Radchenko, Vladimir
Дядя Володя, я тебя помню и буду помнить всегда!
04/09/23 22:05 more...
author Елена

Ipatova, Elena
Мы познакомились с Леночкой, когда нам было по 6 лет. Она тогда приехала к бабушке в Онегу вместе с братом Серёжей. С т...
04/06/23 03:22 more...
author Надежда

Rozgon, Svetlana
Я твой партнер по спектаклю «Эй, кто-нибудь!». Вместе играли в Волоколамском ДК. Вместе репетировали и вживались в роль…...
13/04/23 14:42 more...
author Дмитрий

Kurbatova, Christina
Такие красивые, такие молодые,навсегда. Меня ещё не было,когда произошла эта трагедия. Помню,мама,рассказывала,её однокл...
20/01/23 19:55 more...
author Катя

Chernykh, Dmitry
Черных Дмитрий
Я познакомился с Дмитрием в 1980 году перед поступлением в институт в Туле. После поступления мы жили на квартирах по ра...
15/12/22 14:18 more...
author Соловьев Игорь

A phone call from a hostage
Written by Утро.ру   
Пятница, 25 Октябрь 2002


A hostage located inside the GK GPZ (the state ball-bearings factory’s theatrical complex) called  His manner of speaking was emotional.  Here is a transcript of his call (without corrections):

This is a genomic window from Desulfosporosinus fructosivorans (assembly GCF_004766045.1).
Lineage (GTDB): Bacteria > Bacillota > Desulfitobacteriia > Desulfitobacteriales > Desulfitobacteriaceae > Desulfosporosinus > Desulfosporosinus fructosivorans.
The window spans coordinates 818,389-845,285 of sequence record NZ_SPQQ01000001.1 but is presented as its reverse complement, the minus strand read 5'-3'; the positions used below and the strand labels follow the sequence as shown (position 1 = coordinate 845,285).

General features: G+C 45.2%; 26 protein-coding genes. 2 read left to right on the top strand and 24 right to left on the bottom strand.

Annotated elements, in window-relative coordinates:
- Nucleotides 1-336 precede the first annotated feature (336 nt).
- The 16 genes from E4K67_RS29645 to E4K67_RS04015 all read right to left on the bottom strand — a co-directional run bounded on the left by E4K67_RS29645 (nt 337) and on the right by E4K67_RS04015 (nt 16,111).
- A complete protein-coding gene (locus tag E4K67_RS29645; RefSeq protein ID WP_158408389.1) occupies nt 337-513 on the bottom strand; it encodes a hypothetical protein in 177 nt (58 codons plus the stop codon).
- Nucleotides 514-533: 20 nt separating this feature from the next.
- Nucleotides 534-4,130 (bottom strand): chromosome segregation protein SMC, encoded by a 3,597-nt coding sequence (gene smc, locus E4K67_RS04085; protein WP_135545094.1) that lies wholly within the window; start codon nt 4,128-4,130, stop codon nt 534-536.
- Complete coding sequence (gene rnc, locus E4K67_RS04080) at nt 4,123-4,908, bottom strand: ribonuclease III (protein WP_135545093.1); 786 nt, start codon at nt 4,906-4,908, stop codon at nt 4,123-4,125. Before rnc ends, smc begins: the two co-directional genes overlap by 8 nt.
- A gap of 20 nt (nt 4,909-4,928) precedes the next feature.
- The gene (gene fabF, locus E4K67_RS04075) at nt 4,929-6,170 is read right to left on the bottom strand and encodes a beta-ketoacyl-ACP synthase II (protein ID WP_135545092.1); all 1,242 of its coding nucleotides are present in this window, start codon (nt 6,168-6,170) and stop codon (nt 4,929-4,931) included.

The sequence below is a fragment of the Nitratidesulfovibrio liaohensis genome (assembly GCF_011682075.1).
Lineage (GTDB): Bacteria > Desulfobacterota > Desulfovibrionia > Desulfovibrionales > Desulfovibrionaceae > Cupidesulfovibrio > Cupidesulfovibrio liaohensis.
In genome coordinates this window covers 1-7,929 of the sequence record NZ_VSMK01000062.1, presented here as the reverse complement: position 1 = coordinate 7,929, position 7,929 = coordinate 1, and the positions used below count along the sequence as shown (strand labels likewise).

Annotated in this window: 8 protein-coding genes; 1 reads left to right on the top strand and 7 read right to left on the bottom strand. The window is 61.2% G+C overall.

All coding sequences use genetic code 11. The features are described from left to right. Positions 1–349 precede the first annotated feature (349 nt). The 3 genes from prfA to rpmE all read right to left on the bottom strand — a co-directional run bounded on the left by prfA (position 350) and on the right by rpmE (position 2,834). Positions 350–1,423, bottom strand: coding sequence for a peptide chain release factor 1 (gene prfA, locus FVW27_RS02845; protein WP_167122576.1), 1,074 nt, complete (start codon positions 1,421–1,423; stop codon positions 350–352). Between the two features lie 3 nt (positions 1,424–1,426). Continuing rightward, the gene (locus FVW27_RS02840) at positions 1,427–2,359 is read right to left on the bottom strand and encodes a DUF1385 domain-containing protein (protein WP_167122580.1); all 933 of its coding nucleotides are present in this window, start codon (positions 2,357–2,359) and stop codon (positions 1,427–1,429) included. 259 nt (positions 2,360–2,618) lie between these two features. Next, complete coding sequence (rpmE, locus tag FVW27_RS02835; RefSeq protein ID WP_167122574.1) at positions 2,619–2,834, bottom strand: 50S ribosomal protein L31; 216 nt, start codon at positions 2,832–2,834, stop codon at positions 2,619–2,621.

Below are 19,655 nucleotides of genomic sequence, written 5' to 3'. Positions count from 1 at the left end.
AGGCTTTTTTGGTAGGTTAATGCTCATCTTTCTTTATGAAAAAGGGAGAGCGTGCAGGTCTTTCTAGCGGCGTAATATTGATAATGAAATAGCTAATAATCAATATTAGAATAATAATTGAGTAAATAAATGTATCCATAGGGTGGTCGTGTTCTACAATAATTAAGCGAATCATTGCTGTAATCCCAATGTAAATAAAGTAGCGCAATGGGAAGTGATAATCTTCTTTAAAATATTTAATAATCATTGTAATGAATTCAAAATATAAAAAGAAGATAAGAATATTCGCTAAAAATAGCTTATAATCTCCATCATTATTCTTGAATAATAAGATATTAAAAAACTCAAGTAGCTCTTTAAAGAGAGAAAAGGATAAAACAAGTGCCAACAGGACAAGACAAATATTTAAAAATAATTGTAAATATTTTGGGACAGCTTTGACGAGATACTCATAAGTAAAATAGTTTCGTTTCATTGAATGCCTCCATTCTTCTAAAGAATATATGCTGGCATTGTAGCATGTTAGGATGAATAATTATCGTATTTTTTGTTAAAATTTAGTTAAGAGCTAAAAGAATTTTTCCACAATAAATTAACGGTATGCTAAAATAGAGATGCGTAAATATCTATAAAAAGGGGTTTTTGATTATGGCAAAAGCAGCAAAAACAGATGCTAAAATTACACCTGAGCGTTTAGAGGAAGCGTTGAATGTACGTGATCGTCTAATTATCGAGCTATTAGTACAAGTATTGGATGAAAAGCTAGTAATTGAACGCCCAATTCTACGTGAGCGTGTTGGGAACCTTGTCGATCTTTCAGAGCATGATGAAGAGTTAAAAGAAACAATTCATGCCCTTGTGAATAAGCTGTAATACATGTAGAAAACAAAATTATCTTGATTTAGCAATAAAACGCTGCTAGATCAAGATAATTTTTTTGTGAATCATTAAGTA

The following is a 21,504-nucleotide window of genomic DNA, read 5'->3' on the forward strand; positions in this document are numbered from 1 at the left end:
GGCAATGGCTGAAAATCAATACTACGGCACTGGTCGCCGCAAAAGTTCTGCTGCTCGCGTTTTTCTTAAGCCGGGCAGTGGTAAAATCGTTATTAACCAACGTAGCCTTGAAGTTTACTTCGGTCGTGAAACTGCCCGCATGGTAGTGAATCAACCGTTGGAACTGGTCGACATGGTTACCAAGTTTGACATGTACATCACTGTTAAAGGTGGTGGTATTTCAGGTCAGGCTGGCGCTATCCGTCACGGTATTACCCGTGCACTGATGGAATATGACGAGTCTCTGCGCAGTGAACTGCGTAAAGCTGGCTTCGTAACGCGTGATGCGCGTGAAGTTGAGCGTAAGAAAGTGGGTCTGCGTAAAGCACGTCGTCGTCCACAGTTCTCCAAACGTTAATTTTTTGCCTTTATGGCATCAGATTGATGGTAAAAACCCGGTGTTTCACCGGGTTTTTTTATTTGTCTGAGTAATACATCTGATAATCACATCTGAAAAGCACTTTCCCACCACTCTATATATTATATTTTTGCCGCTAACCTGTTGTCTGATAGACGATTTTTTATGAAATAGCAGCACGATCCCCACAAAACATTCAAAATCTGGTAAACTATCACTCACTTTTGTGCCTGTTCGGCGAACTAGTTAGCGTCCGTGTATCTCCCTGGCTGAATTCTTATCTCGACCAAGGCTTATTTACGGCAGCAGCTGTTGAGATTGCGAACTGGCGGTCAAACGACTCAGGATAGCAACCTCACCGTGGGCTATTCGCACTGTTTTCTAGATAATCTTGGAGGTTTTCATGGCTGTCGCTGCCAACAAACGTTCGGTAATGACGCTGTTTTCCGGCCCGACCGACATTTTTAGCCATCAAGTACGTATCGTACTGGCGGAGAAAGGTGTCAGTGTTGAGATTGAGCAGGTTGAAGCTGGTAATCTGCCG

“The people in the auditorium are desperate.  They’re saying: ‘think about us’.  The terrorists aren’t doing anything bad to us.  They only demand one thing: to start and pull out the troops, at least start, then they’ll start to release hostages.  It’d be enough for them if Maskhadov or Basayev calls then (obvious there’s some kind of a connection) and says that they’ve started to pull out the troops.  But why isn’t the government doing anything?

“And here, the press is sewing discord, and says that there are problems with food and water – that’s all nonsense.  When you’re a hostage you could care less about that anymore.  We’re asking that the peaceful residents did something, just went out into the street, so that the government would start to worry about us.  The cordon is far away from the building and it’s safe.  This isn’t the demand of the terrorists; it’s the demand of those sitting in the auditorium.  You’ve got to go to the Russian white house with these demands.

“We’re asking the people to gather as close to the building as possible in order to tell the government: ‘come on already and worry about the people sitting in there’. (This is what the people sitting there want the people to do!)  Now they’re allowing the hostages to make phone calls.  There are really people with explosives in the auditorium.  Yes, and it’s very important: they haven’t killed anyone in the auditorium.  The only way to save us is for people in the city to show the government that they need to worry about the hostages.

“The terrorists aren’t asking for anything.  They say: ‘your government doesn’t need you, since it’s not worrying about you’.”

< Prev   Next >